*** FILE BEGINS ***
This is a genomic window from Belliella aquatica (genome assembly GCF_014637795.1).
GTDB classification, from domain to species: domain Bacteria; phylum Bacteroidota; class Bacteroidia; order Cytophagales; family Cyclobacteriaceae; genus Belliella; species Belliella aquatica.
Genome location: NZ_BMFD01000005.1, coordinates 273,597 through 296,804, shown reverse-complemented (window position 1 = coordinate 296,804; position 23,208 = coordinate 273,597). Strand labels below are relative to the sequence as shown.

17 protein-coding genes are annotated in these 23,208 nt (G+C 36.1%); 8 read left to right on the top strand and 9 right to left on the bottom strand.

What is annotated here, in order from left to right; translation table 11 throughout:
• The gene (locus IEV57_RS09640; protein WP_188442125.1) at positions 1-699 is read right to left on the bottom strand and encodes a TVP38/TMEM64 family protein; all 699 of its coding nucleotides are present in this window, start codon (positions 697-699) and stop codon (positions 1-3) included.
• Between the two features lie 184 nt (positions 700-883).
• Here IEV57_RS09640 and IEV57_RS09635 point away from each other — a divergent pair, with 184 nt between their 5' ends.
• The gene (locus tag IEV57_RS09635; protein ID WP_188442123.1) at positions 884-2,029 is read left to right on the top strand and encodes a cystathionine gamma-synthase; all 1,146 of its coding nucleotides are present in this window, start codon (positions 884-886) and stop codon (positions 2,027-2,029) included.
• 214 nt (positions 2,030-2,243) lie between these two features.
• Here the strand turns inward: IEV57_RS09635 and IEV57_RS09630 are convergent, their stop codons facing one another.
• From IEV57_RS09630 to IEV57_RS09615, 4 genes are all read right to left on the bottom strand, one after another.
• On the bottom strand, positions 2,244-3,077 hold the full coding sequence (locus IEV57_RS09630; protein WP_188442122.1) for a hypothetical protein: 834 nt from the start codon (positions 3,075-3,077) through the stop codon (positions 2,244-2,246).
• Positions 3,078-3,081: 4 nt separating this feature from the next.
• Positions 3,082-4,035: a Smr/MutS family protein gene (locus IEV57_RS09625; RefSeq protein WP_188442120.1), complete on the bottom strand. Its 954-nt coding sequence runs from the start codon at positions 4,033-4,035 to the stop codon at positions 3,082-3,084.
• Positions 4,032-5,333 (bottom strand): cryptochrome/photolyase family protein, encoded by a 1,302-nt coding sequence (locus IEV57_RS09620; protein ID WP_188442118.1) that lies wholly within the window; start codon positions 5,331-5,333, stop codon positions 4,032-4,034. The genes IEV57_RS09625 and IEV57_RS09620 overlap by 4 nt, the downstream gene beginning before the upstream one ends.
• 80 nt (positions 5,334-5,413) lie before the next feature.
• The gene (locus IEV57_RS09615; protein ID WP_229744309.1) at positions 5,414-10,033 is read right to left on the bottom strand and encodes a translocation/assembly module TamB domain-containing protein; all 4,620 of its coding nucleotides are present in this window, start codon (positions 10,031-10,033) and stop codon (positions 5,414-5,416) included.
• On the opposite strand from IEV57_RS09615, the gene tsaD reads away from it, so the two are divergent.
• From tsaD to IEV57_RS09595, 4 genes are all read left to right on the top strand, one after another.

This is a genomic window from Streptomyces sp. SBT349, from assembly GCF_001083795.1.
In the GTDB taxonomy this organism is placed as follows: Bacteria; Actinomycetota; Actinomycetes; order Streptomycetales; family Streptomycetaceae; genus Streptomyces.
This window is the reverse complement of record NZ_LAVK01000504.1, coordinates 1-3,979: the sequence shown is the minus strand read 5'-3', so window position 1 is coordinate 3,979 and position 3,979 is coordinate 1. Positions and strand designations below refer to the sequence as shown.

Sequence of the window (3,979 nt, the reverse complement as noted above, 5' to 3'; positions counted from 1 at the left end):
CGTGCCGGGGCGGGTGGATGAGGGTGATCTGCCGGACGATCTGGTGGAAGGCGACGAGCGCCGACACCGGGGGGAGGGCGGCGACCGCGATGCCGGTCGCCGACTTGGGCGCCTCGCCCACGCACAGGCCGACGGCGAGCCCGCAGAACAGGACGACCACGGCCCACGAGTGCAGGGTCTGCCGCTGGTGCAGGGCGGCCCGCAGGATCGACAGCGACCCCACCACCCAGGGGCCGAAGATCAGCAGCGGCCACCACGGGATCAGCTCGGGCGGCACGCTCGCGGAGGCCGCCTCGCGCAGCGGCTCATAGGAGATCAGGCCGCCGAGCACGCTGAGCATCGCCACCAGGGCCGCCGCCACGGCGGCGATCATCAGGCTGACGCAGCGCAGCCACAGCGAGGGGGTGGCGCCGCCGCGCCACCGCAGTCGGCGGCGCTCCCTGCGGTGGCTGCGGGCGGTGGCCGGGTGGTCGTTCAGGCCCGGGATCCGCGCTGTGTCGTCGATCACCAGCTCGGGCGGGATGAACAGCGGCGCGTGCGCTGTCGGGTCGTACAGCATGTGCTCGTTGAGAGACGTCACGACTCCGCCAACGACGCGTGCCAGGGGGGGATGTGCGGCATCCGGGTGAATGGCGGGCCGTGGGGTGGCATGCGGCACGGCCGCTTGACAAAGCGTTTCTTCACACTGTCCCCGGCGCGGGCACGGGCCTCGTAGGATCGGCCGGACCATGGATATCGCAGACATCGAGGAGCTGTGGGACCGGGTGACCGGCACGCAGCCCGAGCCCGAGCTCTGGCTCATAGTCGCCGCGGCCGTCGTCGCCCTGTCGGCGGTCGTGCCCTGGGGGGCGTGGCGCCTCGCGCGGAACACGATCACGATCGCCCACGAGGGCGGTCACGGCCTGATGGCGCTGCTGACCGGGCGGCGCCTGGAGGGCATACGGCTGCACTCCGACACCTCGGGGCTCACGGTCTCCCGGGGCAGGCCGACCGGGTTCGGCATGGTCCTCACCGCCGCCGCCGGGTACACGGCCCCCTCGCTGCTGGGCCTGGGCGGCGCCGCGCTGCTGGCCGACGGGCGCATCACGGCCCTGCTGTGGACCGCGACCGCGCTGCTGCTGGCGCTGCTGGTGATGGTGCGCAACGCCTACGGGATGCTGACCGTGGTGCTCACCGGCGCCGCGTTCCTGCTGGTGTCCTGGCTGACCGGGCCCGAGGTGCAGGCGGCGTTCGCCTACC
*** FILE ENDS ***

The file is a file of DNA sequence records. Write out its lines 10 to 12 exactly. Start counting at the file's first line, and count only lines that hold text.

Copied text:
• 214 nt (positions 2,030-2,243) lie between these two features.
• Here the strand turns inward: IEV57_RS09635 and IEV57_RS09630 are convergent, their stop codons facing one another.
• From IEV57_RS09630 to IEV57_RS09615, 4 genes are all read right to left on the bottom strand, one after another.